An Ottawa City Council committee is reportedly going to hear on Thursday about how the city spent $6.08 per person on arts and festivals in 2008. This is supposedly an improvement over the $3.64 per person that was reported for 2005, and brings Ottawa ahead of Calgary’s $5.45 per person. Of course Ottawa is still behind Vancouver, Montreal, Edmonton, Winnipeg and Toronto.

Great. So the nation’s capital, the city that should be setting the bar for everyone else, is one step from the bottom? And we should celebrate because, incredibly, that is an improvement!?

Before you get too excited, this ‘improvement’ is apparently the product of a 2007 arts investment strategy that city council adopted – a strategy that runs out this year. So council gets to decide if it wants to renew the program.

According to CBC, Councillor Diane Deans is in favour of the program… but what about the rest of council?

Facebook project update

Posted in Thoughts with tags , , , on February 18, 2010 by Mitch Leuraner

It seems that my Facebook project is taking off significantly slower than I had anticipated.  Dispite all the hype and hoop-law around social networks and privacy issues, people seem to be genuinely hesitant to add a stranger as a “friend”.  Now I readily admit that social networking has never really been my thing – online and offline, I’m just not that good at it. In fact, the Facebook profile that I have created specifically for this project really is the only one that I have. There isn’t some other Mitch Leuraner profile with connections to dozens of my friends and family. (At least, not one managed by me!)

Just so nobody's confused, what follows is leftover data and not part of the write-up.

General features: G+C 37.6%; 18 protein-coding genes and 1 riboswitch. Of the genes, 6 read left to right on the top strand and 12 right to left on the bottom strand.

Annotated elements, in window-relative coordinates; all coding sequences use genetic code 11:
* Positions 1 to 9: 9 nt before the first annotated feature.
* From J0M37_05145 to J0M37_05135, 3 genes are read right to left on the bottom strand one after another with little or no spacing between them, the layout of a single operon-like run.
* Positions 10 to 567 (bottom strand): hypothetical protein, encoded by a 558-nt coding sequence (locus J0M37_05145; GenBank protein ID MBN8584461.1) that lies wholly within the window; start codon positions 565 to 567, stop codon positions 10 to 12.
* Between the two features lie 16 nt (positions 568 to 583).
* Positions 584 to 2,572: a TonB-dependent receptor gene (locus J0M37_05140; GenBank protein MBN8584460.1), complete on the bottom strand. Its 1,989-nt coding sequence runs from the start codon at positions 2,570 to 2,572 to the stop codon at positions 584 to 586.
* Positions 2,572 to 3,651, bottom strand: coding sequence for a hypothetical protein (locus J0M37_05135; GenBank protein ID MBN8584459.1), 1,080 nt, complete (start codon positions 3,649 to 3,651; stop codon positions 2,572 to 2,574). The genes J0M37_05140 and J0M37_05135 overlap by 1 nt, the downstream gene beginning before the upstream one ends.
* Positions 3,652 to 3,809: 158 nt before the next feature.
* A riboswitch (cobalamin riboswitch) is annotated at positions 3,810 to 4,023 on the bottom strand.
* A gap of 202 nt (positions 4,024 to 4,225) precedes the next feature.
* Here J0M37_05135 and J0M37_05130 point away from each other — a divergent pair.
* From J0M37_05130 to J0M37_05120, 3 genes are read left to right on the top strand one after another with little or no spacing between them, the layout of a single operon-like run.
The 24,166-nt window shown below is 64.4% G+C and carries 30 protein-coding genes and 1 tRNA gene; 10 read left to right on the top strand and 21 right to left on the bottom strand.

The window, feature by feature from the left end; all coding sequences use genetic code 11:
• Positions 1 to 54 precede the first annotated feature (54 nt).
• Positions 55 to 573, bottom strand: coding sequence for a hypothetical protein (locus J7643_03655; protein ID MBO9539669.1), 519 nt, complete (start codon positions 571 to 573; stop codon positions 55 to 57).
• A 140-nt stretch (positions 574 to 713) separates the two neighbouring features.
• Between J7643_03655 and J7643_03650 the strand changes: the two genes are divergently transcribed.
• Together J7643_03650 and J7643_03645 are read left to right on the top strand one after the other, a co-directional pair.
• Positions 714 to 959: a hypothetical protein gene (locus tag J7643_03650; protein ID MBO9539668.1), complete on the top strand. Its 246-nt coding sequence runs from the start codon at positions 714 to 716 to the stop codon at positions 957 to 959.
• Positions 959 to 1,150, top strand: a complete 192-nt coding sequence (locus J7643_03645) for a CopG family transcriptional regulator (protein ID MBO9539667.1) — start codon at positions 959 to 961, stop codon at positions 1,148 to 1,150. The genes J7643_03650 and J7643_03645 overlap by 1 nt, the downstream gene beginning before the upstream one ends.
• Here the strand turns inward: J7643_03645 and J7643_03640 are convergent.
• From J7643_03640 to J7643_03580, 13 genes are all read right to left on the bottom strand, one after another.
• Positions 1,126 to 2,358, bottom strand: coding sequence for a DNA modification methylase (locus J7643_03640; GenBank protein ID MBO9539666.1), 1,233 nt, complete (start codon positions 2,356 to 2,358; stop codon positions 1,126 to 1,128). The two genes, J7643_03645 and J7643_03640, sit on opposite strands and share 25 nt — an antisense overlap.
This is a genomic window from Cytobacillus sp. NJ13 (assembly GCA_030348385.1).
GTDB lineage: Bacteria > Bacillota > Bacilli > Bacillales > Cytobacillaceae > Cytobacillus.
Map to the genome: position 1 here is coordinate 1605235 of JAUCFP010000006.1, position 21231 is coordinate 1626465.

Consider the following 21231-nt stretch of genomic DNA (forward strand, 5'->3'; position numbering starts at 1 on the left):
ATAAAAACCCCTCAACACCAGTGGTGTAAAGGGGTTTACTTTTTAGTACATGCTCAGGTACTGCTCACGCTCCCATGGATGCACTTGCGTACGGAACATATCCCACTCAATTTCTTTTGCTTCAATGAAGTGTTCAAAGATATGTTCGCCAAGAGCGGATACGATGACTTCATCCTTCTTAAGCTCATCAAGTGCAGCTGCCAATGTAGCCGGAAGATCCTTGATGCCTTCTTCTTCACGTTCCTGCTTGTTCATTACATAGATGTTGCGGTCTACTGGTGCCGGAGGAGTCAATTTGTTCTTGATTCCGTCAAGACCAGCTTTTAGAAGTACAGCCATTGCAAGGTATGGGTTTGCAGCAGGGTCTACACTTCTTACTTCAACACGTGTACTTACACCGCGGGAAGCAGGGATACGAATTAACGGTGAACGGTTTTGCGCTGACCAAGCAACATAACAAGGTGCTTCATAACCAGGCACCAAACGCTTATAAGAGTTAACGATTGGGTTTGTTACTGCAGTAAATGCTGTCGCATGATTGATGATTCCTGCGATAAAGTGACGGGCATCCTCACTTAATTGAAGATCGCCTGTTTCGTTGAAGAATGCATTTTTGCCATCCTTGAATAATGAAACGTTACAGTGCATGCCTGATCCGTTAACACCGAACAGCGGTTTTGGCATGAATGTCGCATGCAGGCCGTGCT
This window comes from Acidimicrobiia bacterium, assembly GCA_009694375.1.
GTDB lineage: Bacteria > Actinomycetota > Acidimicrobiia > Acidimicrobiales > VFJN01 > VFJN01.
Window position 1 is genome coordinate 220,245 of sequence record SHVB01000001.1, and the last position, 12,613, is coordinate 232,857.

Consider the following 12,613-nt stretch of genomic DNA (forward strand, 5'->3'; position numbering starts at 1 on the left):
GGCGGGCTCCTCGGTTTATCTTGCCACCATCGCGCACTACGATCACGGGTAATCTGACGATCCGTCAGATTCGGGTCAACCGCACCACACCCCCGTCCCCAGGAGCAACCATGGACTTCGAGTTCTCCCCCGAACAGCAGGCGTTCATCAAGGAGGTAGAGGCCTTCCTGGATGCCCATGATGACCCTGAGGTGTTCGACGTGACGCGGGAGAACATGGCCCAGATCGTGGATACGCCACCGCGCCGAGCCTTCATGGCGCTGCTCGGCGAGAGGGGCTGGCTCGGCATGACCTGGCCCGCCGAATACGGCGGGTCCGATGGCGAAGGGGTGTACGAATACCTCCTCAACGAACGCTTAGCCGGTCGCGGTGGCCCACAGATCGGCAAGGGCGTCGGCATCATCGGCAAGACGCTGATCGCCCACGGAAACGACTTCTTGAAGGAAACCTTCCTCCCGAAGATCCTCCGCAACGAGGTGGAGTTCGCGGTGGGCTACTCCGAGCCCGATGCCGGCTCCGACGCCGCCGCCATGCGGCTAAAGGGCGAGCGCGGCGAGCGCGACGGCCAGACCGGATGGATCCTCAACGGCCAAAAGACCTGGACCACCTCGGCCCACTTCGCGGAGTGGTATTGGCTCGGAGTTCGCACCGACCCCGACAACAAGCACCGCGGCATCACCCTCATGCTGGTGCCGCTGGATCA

But when I came up with the idea of creating a profile specifically for interacting with complete strangers, I figured it would be easy.  It feels like the media has been constantly warning people about the dangers of allowing personal aspects of their lives to be displayed.

I figured that, since everyone had already become comfortable with strangers pretending to be “friends”, I would surely be able to gain trust by admitting to my plans upfront.

Surely nobody would object to such a simple project…

Well, I was wrong for sure. (And so was the media!) So far I’ve found that people are genernally not willing to share their lives with me.  And I can’t really blame them of course – other than the knowledge that they are contributing to my own understanding of humanity, they have nothing to gain from letting me into their lives.

But, I’ve been thinking about the near wholesale rejection (at time of writing I had only managed to amass three friends) in terms of what it might say about people, our news media, and online social networking in general.

I’m not ready to proclaim that all friends really are friends, but I am learning that few friends are actually strangers.

For now, the project continues.  I’ll keep you posted.

ps. Take a look in the links (on the right side of the home page) to find my Facebook profile!